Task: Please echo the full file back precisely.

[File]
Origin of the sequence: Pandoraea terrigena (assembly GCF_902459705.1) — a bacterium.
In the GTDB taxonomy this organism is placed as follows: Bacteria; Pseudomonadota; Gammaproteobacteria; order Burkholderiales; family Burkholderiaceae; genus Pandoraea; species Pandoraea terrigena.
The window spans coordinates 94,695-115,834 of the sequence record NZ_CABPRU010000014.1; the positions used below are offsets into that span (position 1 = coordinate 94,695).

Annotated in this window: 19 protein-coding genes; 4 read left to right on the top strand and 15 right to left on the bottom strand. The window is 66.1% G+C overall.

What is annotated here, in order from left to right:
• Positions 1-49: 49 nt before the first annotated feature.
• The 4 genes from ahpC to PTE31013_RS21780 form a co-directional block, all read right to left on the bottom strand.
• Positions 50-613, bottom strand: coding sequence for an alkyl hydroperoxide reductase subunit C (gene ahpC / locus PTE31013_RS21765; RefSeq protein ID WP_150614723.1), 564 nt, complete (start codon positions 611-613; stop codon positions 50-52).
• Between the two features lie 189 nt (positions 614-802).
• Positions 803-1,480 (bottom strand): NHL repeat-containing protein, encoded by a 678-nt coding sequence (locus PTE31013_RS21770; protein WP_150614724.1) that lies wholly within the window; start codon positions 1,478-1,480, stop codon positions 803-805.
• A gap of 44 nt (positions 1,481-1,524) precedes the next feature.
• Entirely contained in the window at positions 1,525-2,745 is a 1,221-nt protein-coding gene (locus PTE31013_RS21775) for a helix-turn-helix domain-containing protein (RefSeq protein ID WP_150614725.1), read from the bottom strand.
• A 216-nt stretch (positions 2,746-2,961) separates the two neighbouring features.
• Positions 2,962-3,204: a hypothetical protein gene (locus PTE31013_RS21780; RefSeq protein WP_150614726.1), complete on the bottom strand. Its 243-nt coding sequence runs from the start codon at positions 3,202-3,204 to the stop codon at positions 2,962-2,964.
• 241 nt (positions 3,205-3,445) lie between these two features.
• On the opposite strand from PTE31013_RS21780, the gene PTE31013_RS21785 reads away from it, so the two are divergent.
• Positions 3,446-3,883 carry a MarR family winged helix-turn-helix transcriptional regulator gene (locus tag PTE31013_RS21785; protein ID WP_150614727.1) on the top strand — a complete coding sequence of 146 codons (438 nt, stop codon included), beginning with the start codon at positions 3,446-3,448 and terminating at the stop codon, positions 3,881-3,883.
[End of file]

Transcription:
Origin of the sequence: Pandoraea terrigena (assembly GCF_902459705.1) — a bacterium.
In the GTDB taxonomy this organism is placed as follows: Bacteria; Pseudomonadota; Gammaproteobacteria; order Burkholderiales; family Burkholderiaceae; genus Pandoraea; species Pandoraea terrigena.
The window spans coordinates 94,695-115,834 of the sequence record NZ_CABPRU010000014.1; the positions used below are offsets into that span (position 1 = coordinate 94,695).

Annotated in this window: 19 protein-coding genes; 4 read left to right on the top strand and 15 right to left on the bottom strand. The window is 66.1% G+C overall.

What is annotated here, in order from left to right:
• Positions 1-49: 49 nt before the first annotated feature.
• The 4 genes from ahpC to PTE31013_RS21780 form a co-directional block, all read right to left on the bottom strand.
• Positions 50-613, bottom strand: coding sequence for an alkyl hydroperoxide reductase subunit C (gene ahpC / locus PTE31013_RS21765; RefSeq protein ID WP_150614723.1), 564 nt, complete (start codon positions 611-613; stop codon positions 50-52).
• Between the two features lie 189 nt (positions 614-802).
• Positions 803-1,480 (bottom strand): NHL repeat-containing protein, encoded by a 678-nt coding sequence (locus PTE31013_RS21770; protein WP_150614724.1) that lies wholly within the window; start codon positions 1,478-1,480, stop codon positions 803-805.
• A gap of 44 nt (positions 1,481-1,524) precedes the next feature.
• Entirely contained in the window at positions 1,525-2,745 is a 1,221-nt protein-coding gene (locus PTE31013_RS21775) for a helix-turn-helix domain-containing protein (RefSeq protein ID WP_150614725.1), read from the bottom strand.
• A 216-nt stretch (positions 2,746-2,961) separates the two neighbouring features.
• Positions 2,962-3,204: a hypothetical protein gene (locus PTE31013_RS21780; RefSeq protein WP_150614726.1), complete on the bottom strand. Its 243-nt coding sequence runs from the start codon at positions 3,202-3,204 to the stop codon at positions 2,962-2,964.
• 241 nt (positions 3,205-3,445) lie between these two features.
• On the opposite strand from PTE31013_RS21780, the gene PTE31013_RS21785 reads away from it, so the two are divergent.
• Positions 3,446-3,883 carry a MarR family winged helix-turn-helix transcriptional regulator gene (locus tag PTE31013_RS21785; protein ID WP_150614727.1) on the top strand — a complete coding sequence of 146 codons (438 nt, stop codon included), beginning with the start codon at positions 3,446-3,448 and terminating at the stop codon, positions 3,881-3,883.